On Saturday and Sunday, more installments of the Autobiography of Mary E Wilson.

Next week, we’ll jump back to 1941 as the war moves closer to Trumbull and Grandpa’s sons.

Judy Guion

Army Life – The Gospel According to St. Lad – August, 1945

The Gospel According to St. Lad.

(Because Dan had not been able to locate a Scottish friend of his in Calais, he had not been able to locate a place for me to sleep, so with the aid of a feather mattress and blankets on the floor, I’ve slept since I’ve not slept since I left the states. It was wonderful!)

On the day of the wedding Dan came in about 8 o’clock and woke me, suggesting that I get up right away. That I did and after folding the blankets and straightening up the room a bit, I went out to the kitchen for breakfast. That consisted of a cup (chipped in with no handles) of coffee and a piece of bread and butter. That was the extent of the variety but I could have all of it I wanted. I just had one of each. One at a time the others showed up and by nine everyone had eaten if he desired. Then the rush for the bathroom began but I succeeded in getting a shave about 10 or a little after while the girls were helping Paulette get dressed in her room up on the third floor. All this time there were last-minute preparations being made by the male members of the household, as well. Shoes to be shined, last-minute mending of buttons, etc., on old clothes and general sprucing up. The house was hectic and Mme. Senechal said that next time she would never have an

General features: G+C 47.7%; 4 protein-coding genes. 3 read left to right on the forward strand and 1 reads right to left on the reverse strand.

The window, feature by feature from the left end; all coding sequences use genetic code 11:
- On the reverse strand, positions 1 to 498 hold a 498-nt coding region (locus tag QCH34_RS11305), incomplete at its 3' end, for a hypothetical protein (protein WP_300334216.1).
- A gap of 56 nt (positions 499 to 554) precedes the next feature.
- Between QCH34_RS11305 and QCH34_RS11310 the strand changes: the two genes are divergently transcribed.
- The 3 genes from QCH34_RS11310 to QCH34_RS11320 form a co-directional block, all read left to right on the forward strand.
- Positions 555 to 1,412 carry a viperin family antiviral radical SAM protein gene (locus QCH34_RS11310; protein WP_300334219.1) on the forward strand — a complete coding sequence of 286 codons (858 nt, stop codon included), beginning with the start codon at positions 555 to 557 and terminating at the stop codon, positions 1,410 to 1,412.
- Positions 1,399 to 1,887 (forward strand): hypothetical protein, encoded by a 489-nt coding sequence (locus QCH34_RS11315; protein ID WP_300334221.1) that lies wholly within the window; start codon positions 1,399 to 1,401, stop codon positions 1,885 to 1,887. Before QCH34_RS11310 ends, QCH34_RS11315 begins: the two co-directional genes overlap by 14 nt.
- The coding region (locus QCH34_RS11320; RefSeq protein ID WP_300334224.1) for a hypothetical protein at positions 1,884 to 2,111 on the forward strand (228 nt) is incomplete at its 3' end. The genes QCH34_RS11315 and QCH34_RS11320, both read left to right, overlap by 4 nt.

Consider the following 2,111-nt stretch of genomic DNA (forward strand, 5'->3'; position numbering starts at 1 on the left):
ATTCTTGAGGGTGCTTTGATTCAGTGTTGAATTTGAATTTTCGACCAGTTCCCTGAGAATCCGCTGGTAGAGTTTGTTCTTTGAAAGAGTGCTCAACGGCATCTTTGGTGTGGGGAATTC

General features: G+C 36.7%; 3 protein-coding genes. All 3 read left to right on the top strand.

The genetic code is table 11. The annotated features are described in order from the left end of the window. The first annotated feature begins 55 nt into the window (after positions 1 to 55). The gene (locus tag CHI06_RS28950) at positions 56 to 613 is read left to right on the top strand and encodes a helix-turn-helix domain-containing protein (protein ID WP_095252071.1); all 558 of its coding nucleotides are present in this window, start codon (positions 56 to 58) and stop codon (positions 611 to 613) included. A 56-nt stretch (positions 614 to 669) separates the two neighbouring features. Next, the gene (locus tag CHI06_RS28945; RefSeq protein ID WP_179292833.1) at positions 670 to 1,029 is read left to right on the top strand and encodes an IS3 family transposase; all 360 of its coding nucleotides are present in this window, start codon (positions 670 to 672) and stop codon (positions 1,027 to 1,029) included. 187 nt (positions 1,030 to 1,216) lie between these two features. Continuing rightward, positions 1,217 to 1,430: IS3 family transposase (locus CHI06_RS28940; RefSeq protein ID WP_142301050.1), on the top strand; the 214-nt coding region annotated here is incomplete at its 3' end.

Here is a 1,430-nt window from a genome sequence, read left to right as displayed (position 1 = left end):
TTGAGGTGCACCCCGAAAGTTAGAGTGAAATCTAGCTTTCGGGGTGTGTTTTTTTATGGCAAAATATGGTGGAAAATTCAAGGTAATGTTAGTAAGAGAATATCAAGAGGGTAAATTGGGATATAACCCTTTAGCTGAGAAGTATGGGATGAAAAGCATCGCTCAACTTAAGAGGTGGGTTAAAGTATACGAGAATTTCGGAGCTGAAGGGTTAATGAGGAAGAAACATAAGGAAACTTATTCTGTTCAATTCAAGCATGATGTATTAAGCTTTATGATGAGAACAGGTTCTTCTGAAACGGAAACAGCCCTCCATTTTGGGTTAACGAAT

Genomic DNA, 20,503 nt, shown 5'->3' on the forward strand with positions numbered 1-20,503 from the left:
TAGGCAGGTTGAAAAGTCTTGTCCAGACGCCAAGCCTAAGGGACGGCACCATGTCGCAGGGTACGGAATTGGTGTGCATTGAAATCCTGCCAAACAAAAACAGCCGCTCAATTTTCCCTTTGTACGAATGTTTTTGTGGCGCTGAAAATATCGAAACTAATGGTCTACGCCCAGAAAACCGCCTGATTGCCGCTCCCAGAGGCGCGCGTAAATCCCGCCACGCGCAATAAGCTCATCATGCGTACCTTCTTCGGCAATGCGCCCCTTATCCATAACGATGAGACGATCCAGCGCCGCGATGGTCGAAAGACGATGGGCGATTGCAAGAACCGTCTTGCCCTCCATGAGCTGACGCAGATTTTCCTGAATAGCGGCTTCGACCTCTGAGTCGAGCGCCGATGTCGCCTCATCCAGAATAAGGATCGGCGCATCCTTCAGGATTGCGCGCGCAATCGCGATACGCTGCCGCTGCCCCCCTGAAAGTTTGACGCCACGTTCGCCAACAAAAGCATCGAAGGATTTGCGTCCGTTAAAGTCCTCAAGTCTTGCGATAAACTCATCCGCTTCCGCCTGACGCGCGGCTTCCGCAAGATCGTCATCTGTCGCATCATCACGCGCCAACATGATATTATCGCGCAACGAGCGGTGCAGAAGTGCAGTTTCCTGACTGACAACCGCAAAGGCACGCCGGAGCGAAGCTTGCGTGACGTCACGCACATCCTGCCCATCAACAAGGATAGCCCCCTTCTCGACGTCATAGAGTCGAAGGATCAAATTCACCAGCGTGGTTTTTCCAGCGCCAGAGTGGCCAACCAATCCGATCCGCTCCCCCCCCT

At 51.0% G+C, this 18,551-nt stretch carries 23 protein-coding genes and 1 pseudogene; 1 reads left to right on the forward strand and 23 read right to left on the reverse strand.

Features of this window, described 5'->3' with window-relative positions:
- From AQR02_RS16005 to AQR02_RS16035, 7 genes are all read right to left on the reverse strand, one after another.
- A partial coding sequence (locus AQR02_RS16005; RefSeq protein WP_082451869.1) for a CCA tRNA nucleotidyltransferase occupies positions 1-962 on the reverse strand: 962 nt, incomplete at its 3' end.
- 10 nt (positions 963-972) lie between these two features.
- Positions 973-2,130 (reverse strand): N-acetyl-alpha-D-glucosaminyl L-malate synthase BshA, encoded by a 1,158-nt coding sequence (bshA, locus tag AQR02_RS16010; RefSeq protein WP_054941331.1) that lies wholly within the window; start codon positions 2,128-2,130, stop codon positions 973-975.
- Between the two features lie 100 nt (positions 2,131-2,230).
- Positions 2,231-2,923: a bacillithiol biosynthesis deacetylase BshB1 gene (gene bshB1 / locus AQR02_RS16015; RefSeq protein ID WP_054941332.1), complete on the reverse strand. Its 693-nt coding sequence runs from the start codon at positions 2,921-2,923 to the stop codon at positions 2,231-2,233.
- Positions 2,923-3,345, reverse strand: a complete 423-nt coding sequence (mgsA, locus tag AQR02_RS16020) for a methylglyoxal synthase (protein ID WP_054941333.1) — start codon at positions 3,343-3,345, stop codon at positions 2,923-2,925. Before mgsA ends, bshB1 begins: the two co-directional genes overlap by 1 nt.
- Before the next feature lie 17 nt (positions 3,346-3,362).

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American as a son-in-law. (As Paulette is her last daughter she shall have her wish. By eleven someone realized what time it was and an uproar started. The wedding was scheduled for 11:30 and Dan and Paulette, plus close relatives of each, had to go to the City Hall to sign certain papers beforehand, so we all dashed out to the hired cars and took off. The signing of the papers was rather a formal procedure in itself and we were marched in, in procession, like the wedding ceremony itself. The official, a friend of everyone there, had just gotten his appointment a few days before he was rather happy, but everything went off O.K. (by “happy” I mean pleased at the office”.) We each, after taking an oath, which I didn’t understand, but upon which I was enlightened by Dan, signed our names to three or four papers and then, following custom, Paulette, starting with Dan and going the rounds, passsed a plate for contributions for the poor. It seems that it happens at every gathering, the bride-to-be passed it at the paper signing conference. After that we marched formally out again and got back into the cars.

The church was almost across the street from the Senechal pharmacy-home, so the cars drove away after leaving us at the church. Incidentally, this was the first time an American had been married in Calais so there were crowds everywhere we went, just gazing. The church, from the street, looked just like somebody’s home or a business building, as do all the houses in French cities and it is hard to tell which is which until you get out of the business district. Inside, however, it looked like a rather nice place, but not a very prosperous one. At least it was clean. Just a few minutes late the ceremony started as a small organ played the wedding march and after we all were in our places, the priest began the longest oration I’ve ever listened to. For about 45 minutes he talked, very very frequently saying “je suis avec vous, tontes les jours”. He repeated it so much that later in the afternoon someone asked me if I’d like to have him with me, like he was apparently going to be with Dan and Paulette.